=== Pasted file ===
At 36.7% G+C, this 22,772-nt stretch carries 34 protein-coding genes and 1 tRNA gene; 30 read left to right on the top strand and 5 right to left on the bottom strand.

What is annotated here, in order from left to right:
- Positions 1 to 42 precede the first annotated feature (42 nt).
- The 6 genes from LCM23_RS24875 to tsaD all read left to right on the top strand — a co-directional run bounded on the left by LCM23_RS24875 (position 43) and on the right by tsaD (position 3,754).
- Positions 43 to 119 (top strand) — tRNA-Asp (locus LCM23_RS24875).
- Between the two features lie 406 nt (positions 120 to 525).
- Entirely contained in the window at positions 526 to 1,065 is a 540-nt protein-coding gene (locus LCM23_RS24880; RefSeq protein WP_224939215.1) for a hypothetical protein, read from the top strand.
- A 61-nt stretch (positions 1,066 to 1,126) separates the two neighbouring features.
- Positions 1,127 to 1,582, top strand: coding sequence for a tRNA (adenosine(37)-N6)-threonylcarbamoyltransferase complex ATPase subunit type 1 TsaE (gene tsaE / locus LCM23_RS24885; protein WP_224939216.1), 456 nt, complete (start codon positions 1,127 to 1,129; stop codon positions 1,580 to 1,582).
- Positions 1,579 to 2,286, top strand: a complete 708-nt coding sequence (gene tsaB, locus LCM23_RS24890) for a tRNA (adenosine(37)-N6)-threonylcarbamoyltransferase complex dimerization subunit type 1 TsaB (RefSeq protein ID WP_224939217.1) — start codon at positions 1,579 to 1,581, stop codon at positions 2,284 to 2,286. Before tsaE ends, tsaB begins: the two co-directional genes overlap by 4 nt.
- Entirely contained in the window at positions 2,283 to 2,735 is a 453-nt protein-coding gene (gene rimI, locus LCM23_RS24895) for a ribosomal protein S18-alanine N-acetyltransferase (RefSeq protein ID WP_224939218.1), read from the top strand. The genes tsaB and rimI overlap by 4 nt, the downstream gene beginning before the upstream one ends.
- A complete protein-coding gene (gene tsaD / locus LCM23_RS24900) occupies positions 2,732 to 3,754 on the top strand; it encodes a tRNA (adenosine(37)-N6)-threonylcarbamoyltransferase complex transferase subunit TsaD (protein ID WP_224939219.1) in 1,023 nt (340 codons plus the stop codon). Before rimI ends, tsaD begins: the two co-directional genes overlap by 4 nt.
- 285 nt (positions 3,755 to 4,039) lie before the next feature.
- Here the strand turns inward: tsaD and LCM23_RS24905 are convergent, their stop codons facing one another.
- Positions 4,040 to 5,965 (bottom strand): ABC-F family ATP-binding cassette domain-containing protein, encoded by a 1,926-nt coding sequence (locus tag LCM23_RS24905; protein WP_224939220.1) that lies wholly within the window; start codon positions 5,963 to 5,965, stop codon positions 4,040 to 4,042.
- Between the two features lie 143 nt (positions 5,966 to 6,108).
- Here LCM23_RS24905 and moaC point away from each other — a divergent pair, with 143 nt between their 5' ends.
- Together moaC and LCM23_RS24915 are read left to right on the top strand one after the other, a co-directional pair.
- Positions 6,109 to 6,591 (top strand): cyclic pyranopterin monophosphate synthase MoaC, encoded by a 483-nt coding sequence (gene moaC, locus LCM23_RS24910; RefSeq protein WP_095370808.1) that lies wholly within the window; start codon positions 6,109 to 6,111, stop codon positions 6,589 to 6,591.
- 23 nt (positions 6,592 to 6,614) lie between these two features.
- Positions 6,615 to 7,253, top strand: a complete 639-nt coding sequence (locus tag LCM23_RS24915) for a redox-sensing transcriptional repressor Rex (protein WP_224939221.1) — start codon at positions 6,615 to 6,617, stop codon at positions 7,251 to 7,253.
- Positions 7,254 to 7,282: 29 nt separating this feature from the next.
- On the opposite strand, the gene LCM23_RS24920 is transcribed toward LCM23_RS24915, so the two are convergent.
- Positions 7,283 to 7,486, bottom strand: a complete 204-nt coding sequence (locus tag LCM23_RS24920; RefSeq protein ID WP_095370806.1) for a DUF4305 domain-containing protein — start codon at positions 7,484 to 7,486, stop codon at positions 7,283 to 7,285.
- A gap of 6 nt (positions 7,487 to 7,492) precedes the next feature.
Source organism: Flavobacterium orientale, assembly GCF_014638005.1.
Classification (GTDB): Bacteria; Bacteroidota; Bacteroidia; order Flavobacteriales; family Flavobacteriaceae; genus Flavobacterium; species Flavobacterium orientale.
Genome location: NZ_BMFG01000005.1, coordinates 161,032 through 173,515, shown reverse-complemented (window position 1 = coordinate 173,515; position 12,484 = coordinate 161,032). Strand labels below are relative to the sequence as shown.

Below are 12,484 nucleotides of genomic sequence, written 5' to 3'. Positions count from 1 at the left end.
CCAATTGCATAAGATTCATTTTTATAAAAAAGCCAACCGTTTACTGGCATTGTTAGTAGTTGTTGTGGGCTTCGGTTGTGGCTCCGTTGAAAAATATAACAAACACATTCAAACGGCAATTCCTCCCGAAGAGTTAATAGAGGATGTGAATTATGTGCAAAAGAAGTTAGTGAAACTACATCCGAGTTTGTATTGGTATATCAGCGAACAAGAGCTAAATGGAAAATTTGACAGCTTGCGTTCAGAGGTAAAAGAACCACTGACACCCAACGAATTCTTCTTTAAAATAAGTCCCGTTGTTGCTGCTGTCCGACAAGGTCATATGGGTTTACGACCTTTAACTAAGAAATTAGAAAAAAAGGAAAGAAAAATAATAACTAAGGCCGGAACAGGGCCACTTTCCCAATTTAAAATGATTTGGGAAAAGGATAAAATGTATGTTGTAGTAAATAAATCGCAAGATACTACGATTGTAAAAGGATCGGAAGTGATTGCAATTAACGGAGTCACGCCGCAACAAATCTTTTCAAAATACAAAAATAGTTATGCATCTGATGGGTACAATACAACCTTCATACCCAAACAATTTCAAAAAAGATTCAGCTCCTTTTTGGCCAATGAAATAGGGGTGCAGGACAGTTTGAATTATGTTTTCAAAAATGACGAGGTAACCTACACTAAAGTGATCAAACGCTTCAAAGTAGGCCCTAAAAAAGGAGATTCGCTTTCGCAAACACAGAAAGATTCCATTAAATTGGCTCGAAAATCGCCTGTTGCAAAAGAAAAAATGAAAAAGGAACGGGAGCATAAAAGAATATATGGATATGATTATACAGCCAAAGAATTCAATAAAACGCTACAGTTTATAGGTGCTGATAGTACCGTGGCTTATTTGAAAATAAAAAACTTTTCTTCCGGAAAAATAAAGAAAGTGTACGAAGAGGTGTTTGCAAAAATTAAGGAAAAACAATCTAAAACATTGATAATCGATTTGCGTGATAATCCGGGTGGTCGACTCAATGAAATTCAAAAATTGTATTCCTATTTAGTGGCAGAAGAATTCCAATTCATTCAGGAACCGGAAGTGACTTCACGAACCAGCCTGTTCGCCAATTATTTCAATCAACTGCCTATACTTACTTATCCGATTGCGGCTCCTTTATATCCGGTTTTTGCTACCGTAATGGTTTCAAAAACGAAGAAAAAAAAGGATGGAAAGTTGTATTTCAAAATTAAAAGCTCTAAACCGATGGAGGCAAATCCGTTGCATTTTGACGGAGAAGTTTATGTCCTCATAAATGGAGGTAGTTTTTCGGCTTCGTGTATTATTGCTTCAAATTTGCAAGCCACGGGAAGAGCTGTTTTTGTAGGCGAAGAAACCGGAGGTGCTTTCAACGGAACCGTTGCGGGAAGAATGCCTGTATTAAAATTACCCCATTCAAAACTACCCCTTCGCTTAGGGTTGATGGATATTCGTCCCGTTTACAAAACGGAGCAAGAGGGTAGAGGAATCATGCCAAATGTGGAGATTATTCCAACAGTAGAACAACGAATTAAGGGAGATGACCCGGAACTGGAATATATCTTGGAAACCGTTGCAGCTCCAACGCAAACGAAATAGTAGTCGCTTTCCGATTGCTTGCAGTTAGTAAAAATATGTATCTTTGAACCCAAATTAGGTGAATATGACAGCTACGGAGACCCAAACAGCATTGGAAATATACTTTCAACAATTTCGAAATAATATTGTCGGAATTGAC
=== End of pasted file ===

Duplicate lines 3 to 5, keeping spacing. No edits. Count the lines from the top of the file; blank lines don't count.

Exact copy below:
- Positions 1 to 42 precede the first annotated feature (42 nt).
- The 6 genes from LCM23_RS24875 to tsaD all read left to right on the top strand — a co-directional run bounded on the left by LCM23_RS24875 (position 43) and on the right by tsaD (position 3,754).
- Positions 43 to 119 (top strand) — tRNA-Asp (locus LCM23_RS24875).